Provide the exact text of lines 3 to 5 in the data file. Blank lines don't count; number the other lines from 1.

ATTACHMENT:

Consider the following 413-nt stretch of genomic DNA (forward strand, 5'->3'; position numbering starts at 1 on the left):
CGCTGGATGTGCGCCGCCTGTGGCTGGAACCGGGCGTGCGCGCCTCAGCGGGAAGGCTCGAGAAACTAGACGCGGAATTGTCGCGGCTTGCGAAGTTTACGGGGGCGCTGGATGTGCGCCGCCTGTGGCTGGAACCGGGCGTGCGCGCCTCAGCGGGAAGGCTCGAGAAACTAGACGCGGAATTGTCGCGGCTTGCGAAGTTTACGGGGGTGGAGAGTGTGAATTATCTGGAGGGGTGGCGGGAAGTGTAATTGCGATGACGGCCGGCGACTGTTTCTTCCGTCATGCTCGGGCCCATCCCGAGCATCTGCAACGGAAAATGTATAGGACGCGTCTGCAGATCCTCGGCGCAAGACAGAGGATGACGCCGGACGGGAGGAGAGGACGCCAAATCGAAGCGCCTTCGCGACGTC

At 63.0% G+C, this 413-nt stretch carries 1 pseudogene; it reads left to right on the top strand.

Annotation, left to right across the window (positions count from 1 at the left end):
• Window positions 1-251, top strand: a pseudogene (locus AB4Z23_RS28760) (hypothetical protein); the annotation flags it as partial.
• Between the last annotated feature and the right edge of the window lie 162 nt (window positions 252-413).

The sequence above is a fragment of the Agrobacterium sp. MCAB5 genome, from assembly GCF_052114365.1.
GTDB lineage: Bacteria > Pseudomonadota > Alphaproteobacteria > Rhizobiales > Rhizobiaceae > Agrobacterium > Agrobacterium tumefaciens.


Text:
At 63.0% G+C, this 413-nt stretch carries 1 pseudogene; it reads left to right on the top strand.

Annotation, left to right across the window (positions count from 1 at the left end):
• Window positions 1-251, top strand: a pseudogene (locus AB4Z23_RS28760) (hypothetical protein); the annotation flags it as partial.